Hampton shaping Steelers defense
But Hampton has proved nearly unblockable, and is poised to become a larger part of the Steelers' defense -- aside from his girth.
During camp, Hampton has disrupted individual drills, team drills and has batted down passes. On Wednesday night, he had a large role in stuffing the Steelers' first-team offense during a goal-line drill.
Line coach John Mitchell and defensive coordinator Tim Lewis say they like what Hampton has done so far.
"We aren't going to be running 40s on the field. I want to see what he can do when we put those pads on, and what I've seen this year is that he knows how to stay low, he's getting better using his hands and he has the quickness," said Mitchell said. "This guy, every day, gets a little bit better and a little bit better."
Hampton -- listed at 6-1, 310 pounds -- said his problems during the first day of camp were caused by his sway back -- which curves inward toward his stomach.
"My back locked up. It was hurting real bad. That happened so we move on," Hampton said. "It's just how it's always been. Sometimes it locks up on me, but it's no big deal. Even when my stomach was small it was curved."
Hampton also dismissed the running test.
"My whole thing is I know what I can do and I know a run test won't make or break me," Hampton said. "They pay me to play football. Other guys in the past haven't made it and they had great careers, so it ain't no big deal.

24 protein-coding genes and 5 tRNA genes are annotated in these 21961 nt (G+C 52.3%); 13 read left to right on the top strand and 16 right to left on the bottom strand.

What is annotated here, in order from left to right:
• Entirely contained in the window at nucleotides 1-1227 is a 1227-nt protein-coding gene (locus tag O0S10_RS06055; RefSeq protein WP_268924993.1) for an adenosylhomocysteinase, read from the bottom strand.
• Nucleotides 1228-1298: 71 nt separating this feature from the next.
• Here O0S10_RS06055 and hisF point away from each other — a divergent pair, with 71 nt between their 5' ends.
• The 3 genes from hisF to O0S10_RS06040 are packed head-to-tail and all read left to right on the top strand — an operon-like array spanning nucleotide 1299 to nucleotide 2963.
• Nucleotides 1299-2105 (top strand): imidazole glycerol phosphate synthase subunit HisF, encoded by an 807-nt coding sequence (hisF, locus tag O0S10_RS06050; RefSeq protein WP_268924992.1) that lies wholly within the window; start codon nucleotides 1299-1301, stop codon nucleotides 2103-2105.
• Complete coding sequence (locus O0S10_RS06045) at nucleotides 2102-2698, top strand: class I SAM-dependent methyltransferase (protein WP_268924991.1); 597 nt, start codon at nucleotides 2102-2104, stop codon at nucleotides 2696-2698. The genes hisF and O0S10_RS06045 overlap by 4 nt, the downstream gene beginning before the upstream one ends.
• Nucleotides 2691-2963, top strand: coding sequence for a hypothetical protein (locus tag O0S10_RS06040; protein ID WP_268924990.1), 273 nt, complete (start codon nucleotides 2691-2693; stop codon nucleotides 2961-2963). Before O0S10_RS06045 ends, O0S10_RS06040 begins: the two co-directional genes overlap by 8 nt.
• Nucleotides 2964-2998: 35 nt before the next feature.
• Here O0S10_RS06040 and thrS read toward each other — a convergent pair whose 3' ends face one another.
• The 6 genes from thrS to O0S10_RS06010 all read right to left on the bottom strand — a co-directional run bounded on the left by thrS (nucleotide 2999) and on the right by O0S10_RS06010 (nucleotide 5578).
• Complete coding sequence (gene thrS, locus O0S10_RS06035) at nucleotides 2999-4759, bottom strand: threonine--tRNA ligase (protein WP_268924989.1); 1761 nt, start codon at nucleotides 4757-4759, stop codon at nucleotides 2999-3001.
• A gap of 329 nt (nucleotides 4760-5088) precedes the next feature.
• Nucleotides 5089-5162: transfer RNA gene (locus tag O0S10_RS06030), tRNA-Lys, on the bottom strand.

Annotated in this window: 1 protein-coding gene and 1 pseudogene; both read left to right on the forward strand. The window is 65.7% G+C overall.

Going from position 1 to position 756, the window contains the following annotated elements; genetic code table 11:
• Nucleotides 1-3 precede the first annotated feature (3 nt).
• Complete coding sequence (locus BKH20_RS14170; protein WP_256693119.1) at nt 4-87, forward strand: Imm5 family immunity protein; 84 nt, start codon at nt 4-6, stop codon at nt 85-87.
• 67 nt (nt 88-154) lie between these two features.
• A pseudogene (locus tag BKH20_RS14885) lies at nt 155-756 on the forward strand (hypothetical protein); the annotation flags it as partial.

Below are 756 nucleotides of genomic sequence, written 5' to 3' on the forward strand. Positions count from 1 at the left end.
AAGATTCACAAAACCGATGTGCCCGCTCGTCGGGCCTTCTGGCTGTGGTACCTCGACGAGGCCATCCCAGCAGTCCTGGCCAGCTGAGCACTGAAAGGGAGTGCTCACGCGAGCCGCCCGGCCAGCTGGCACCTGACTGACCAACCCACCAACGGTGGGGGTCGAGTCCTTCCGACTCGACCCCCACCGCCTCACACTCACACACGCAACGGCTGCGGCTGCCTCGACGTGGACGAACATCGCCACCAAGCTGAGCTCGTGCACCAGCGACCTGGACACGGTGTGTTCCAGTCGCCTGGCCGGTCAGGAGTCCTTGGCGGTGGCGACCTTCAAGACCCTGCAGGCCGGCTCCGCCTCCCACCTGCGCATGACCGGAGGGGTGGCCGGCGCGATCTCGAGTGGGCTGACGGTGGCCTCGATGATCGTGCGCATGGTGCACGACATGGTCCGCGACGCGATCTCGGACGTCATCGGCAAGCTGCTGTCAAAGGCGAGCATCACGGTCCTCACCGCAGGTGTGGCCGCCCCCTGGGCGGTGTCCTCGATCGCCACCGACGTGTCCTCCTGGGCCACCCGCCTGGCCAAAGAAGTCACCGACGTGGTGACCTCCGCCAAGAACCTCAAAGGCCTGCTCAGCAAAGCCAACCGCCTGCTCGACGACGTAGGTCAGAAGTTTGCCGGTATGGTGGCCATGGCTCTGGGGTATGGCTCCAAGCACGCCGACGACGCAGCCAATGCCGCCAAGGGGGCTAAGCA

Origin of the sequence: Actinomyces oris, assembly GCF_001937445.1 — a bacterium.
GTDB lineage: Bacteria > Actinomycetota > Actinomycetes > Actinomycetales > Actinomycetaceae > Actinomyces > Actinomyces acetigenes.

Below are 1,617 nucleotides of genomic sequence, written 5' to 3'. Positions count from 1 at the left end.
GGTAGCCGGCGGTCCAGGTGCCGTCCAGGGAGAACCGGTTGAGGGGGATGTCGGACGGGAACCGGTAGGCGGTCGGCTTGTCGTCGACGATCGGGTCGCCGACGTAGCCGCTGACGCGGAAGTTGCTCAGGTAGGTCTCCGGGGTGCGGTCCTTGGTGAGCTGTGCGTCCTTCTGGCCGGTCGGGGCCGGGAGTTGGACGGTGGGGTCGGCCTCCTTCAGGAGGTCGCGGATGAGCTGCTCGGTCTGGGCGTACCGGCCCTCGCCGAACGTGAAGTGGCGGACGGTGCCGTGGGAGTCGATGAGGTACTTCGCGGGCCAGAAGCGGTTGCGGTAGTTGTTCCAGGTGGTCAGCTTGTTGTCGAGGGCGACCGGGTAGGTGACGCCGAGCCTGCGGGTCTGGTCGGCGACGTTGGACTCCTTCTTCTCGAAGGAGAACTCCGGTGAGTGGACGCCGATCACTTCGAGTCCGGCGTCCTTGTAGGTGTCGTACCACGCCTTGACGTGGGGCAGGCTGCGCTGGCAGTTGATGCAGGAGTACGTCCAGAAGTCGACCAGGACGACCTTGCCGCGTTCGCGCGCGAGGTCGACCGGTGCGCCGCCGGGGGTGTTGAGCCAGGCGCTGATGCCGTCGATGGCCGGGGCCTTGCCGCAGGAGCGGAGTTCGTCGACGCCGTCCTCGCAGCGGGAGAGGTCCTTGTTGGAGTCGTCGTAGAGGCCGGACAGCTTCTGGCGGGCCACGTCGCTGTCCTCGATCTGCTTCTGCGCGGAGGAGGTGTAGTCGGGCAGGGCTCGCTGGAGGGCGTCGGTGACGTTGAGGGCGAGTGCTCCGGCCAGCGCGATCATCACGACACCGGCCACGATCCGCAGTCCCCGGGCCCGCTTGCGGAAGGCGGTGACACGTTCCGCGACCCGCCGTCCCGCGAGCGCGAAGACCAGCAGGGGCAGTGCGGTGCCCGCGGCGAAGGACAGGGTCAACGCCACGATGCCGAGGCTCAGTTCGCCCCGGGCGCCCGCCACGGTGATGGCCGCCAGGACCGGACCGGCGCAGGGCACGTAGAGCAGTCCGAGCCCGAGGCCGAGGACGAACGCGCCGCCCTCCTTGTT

"Last year I didn't make my times either and I had a pretty good season, so I'm not really worried about it," he said.
Last season, Hampton had solid performances in 15 regular-season games, racking up 41 tackles. In his last two regular-season games, he had two sacks and two forced fumbles.
In the playoffs, Hampton had three solo tackles against Cleveland, and against Tennessee forced a fumble that led to a Steelers touchdown.
Hampton, entering his third season with the Steelers, credited his late-season surge to a stronger grasp of how opposing lineman were trying to block him.
"That's the whole thing," he said. "As I began to understand the blocking schemes, I didn't have to worry about being better and stronger than guys. When you know what they're doing, it makes things a lot easier."
Ask Keydrick Vincent, one of Hampton's friends on the team who has been facing off against him as right guard.
"He's a load," Vincent said. "He called me just about every day this offseason and he really was working on his feet and quickness and it's showing out there on the field when he goes against me."
"He's going to be a beast this year. And that run test? It didn't mean a thing," Vincent said.
This story is from ESPN.com's automated news wire. Wire index
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